Sunday, 15 July 2012

Filmic Topologies of the Everyday by Tom McDonough and The Exception and the rule by Mirza-Butler

Please find Filmic Topologies of the Everyday by TOM MCDONOUGH here.

Image: Chronique d’un été, 1960. Dir. Jean Rouch and Edgar Morin. Film still.


corpolugar said...

the text made me think about "walking", lygia clark's work 1964
<< the work that happens at the instant of the act of cutting ... >> the temporality of the gesture in the living space

corpolugar said...

Brad Butler said...

Here are the text quotations that we used in the session:

As we know to be framed is a complex phrase in English: a picture is framed, but so too is a criminal by the police or an innocent person (by someone nefarious, often the police) so that the frame is to be set up, or to have evidence planted that ultimately ‘proves’ one’s guilt. The frame builds and confirms acts for those who would name them as such. To learn to see the frame that blinds us to what we see is no easy matter. And if there is a critical role during times of war it is precisely to thematise the forcible frame, the one that conducts the dehumanising norm, that restricts what is perceivable and, indeed, what can be. Although restriction is necessary for focus, and there is no seeing without selection, the restriction we have been asked to live with imposes constraints on what can be heard, read, seen, felt and known and so works to undermine a sensate understanding of war. This not seeing in the midst of seeing, this not seeing that is the condition of seeing, became the visual norm, a norm that has been a national norm”. BUTLER, J. (2009) Frames Of War: When Is Life Grievable?, London, Verso. (p100)

“The film image impresses us with its completeness, partly because of its precise rendering of detail, but even more because it represents a continuum of reality which extends beyond the edges of the frame and which paradoxically, seems not to be excluded. A few images create a world. We ignore the images that could have been, but weren’t. In most cases we have no conception of what they might be” MACDOUGALL, D. (1975) in Hockings (Ed) Principles of Visual Anthropology, New York: Mouton de Gruyter.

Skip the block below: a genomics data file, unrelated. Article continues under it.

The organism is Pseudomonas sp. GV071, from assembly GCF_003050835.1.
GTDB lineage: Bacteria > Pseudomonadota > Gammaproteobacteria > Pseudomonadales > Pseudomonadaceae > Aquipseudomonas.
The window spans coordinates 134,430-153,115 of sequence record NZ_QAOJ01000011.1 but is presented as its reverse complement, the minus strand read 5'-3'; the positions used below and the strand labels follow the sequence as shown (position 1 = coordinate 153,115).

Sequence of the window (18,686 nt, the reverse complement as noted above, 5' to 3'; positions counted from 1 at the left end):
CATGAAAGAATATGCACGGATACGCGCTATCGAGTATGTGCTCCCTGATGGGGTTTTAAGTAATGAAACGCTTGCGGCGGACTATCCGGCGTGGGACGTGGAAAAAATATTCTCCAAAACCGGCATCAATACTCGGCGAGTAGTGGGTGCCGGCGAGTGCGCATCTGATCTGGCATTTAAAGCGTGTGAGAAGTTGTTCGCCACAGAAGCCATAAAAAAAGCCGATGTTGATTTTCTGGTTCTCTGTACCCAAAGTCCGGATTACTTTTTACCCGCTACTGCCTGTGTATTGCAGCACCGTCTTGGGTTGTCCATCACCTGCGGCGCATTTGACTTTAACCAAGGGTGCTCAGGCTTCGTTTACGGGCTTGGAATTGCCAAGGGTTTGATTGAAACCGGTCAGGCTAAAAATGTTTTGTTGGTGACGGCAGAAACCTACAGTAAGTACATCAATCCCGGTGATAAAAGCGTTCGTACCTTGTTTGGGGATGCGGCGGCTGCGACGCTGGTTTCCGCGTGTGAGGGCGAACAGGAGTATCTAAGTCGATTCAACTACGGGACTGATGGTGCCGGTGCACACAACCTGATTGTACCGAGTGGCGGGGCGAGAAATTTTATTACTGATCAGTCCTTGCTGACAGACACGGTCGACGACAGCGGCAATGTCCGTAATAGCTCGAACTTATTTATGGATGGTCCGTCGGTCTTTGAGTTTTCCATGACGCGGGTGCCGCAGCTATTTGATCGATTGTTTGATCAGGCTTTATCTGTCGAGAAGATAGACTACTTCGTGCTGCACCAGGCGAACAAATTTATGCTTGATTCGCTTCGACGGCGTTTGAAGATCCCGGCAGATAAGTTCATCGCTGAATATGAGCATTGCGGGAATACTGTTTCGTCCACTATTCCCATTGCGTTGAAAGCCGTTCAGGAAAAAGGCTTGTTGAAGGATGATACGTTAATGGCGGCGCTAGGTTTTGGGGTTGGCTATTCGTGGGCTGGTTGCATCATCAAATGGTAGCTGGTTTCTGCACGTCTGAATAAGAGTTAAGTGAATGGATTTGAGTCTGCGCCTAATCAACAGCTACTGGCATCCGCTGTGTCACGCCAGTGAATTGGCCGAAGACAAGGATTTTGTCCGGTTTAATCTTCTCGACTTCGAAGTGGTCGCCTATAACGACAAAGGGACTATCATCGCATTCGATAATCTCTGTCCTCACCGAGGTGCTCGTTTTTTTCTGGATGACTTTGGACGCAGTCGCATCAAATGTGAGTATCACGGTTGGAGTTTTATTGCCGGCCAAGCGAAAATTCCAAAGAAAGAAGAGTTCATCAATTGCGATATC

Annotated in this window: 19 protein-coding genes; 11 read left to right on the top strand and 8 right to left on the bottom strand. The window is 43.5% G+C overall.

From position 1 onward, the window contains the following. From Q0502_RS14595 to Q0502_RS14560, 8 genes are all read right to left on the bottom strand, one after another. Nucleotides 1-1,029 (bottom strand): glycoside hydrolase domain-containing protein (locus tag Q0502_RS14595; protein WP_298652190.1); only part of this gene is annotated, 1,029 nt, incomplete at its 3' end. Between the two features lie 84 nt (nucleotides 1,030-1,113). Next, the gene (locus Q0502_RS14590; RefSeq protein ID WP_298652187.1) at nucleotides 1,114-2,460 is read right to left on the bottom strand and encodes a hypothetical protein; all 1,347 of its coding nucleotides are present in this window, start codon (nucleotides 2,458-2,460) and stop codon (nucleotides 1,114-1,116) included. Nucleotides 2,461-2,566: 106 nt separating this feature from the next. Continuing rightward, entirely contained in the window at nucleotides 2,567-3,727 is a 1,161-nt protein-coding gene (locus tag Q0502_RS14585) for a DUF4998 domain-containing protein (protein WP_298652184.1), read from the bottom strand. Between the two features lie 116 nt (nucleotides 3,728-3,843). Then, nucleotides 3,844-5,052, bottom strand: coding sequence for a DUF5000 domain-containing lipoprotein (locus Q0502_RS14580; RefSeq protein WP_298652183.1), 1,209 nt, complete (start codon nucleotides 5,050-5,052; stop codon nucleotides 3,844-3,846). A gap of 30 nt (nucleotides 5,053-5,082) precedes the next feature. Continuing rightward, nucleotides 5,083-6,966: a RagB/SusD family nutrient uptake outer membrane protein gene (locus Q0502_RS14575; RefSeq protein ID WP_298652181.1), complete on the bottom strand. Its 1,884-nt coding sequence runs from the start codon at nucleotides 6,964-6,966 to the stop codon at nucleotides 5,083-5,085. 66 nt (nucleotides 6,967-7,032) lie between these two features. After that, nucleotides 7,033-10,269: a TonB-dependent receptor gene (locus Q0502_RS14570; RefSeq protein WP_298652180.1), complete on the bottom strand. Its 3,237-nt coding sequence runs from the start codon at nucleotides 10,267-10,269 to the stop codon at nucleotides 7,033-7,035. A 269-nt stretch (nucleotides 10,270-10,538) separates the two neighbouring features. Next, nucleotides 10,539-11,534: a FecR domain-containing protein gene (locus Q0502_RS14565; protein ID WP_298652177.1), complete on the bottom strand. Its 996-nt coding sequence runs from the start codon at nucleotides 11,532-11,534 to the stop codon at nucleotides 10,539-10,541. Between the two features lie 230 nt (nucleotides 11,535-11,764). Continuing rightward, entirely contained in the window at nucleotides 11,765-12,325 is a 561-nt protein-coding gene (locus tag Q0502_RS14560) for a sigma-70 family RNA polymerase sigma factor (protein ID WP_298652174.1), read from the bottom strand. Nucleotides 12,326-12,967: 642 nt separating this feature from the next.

"With some art, there exists a disjunction between what we know to be the real - ie. 'I will meet you in an hour at home' - and the limits of language. Hardly a sentence goes by that does not merit interrogation, hardly an image goes by that does not merit interrogation, unless the decision was taken to suppress precisely that. Which is why so often for life to proceed, it's a matter of measures not being taken. It is not that so many images and words are clear and transparent and not open to the need for impossible and endless interrogation. It is rather that an arbitrary ideological decision is made to curtail such, in the interests of getting things done (GIDAL, P. (2008) Andy Warhol Blow Job, Afterall Books. p14)

Something must be stated precisely, but time is lacking, and we are not sure of having been understood. Before we have done, or said, what was necessary, we've already gone away. We've crossed the street. We've gone overseas. We can't go back (Extract from Critique de la Separation)

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